The Museum of Arts & Sciences is pleased to present these educational resources focusing on our permanent and traveling exhibitions.

Root Family Museum Teacher's Guide 

This 195 page guide is designed to illustrate how American artifacts, documents and art from the Root Family Museum of the Museum of Arts and Sciences in Daytona Beach, Florida may be used throughout the scope and sequence of Florida coursework to support the Sunshine Standards along with the language arts vocabulary segment of FCAT.  Drawn from the thousands of objects displayed in the Root Family Museum, featured items include the experimental "Sumar Special" race car; the patent for the Coca-Cola bottle; a teddy bear dressed as President Theodore Roosevelt; a quilt made from feed bags; a Union Pacific winged railroad sign; a cigar store Seminole Indian; a telephone with separate mouthpiece and earpiece; and even a railway car called the "Silver Holly". Taken together, the examples represent a wide range of objects, artwork, materials, as well as social and geographical origins over the course of American history from the mid-19th to the mid-20th century.  More significantly for teachers and students, these items from the past can infuse their current studies with purpose, whether it is for elementary students who see Depression-era creativity along with geometry in a quilt, or middle school pupils who discover that railroads permeated American's lives a century ago as thoroughly as television does today, or high school students turned history detectives to investigate the connections between journalism, Teddy Roosevelt, Coca-Cola and the Pure Food and Drug Act of 1906.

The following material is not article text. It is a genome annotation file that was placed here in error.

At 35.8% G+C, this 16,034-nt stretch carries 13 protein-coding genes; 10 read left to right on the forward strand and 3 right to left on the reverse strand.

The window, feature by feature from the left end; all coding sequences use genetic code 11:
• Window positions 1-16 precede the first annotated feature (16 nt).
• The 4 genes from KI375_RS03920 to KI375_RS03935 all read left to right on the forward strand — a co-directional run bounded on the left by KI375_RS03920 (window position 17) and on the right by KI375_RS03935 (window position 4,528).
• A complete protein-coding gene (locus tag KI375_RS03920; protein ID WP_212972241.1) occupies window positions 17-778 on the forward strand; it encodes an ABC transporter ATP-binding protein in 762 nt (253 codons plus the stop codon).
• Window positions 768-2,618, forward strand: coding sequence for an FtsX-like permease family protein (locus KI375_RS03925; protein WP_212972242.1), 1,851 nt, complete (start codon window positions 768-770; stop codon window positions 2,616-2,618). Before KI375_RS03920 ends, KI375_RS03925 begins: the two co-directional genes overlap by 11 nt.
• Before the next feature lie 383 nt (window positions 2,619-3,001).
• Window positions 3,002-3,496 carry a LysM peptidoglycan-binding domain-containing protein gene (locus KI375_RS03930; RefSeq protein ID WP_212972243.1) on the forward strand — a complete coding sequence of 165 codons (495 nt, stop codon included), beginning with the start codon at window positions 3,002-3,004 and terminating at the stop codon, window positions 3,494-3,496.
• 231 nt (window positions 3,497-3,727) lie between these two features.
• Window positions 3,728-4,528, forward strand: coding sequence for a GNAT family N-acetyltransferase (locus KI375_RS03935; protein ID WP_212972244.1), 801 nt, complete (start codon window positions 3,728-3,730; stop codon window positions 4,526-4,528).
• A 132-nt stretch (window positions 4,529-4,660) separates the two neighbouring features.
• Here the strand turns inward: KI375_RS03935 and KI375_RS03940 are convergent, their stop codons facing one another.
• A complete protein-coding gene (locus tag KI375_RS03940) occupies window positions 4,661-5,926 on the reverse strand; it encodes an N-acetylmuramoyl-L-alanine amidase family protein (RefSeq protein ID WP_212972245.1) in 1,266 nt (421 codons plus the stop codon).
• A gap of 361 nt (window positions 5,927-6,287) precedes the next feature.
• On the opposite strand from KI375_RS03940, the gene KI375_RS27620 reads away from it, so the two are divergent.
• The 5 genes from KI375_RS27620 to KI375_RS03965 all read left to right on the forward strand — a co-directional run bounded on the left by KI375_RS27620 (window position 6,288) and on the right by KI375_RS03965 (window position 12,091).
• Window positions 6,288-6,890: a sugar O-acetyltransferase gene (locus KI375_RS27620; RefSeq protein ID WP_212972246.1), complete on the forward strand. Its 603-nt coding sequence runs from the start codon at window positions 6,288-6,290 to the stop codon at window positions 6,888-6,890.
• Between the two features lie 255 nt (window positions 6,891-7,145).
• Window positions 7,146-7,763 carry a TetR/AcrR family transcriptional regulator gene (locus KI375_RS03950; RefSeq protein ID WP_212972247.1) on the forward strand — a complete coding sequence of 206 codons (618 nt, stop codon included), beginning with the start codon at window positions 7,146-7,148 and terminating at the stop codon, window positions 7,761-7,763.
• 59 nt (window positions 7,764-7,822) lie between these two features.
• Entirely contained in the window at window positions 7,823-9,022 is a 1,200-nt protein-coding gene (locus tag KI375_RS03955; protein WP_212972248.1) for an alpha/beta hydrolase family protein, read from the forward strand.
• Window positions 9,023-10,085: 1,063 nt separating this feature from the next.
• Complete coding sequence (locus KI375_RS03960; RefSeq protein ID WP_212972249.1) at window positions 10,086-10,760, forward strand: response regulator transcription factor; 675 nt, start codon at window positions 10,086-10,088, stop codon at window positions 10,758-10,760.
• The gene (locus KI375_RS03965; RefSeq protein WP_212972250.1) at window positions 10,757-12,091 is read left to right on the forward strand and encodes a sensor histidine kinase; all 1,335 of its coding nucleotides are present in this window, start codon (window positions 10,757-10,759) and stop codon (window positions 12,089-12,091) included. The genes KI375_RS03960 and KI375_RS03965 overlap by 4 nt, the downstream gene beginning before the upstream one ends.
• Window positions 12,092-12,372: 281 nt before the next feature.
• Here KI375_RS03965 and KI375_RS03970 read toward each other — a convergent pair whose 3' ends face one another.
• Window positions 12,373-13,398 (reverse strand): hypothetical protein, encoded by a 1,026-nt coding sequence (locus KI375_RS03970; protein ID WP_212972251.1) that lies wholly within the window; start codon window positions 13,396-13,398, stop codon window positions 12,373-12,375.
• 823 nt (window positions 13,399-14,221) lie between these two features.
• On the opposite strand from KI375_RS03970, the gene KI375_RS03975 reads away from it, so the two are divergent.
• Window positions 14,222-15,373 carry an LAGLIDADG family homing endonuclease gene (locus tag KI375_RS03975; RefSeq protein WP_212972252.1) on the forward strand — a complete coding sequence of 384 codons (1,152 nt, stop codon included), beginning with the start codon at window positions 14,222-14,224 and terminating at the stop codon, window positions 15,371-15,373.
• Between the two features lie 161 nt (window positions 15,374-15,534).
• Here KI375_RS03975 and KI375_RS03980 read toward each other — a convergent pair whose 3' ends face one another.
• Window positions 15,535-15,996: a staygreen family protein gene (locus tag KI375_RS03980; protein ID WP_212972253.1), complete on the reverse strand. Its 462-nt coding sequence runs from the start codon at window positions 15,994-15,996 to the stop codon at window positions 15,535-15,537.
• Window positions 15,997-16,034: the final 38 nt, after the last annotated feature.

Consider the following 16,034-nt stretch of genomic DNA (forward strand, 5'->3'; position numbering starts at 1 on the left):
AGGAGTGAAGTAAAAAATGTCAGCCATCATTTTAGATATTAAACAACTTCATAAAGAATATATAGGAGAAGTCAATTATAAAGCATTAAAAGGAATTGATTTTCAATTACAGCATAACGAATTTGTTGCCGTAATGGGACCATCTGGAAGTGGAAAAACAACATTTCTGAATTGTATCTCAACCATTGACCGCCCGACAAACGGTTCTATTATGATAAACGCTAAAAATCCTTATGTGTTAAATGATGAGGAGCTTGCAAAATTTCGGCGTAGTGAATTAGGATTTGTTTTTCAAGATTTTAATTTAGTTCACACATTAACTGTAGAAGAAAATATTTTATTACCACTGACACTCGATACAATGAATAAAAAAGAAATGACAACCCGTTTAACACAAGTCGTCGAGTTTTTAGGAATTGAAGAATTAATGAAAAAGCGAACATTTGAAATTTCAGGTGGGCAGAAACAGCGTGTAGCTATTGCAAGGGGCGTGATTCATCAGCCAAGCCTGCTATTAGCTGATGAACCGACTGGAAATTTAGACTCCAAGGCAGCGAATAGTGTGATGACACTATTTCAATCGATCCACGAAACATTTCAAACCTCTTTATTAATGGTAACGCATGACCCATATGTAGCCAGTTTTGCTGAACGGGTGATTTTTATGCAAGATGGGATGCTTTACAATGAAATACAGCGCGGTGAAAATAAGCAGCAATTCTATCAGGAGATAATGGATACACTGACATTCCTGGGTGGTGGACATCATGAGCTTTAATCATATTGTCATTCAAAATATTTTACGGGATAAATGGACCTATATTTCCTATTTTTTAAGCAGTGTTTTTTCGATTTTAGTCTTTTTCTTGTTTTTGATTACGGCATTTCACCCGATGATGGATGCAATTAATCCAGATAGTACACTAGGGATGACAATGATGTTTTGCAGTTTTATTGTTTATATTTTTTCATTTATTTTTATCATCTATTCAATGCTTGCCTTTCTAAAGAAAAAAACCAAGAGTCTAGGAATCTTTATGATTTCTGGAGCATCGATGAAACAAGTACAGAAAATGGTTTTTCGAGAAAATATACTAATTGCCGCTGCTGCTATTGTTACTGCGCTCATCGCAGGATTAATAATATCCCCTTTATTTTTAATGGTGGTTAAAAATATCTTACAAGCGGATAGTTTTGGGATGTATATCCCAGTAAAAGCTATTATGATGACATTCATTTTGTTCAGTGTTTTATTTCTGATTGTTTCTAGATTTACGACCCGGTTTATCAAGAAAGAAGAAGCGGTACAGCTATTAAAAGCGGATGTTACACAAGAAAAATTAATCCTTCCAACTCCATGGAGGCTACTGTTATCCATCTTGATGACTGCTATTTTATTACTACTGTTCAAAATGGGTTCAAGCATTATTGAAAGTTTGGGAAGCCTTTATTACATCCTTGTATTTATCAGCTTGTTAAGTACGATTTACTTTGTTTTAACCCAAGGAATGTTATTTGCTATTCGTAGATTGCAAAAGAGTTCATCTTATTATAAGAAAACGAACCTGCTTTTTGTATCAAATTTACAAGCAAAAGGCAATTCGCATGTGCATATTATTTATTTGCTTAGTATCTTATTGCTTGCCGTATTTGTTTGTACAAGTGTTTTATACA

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Dow Gallery of American Art Teacher's Guide

This 120 page guide is designed to illustrate how American art and artifacts from the Museum of Arts and Sciences in Daytona Beach, Florida may be used throughout the scope and sequence of Florida coursework to support the Sunshine Standards along with the language arts vocabulary segment of FCAT.  Drawn from the collection of over 2,700 items in the Dow Gallery of American Art, featured items include paintings, sculpture, furniture, silver, and even a piano.  Taken together, the examples represent a wide range of objects, artwork, materials, as well as social and geographical origins over the course of American history from the colonial era to the turn of the 20th century.  More significantly for teachers and students, these items from the past can infuse their current studies with purpose, whether it is for elementary students to identify American symbols, or middle school pupils to work as history detectives to learn the story behind coverlet weaver Mary Wilder, or high school students to analyze the immigration and migration patterns that brought a group of objects into a Daytona Beach museum gallery. 

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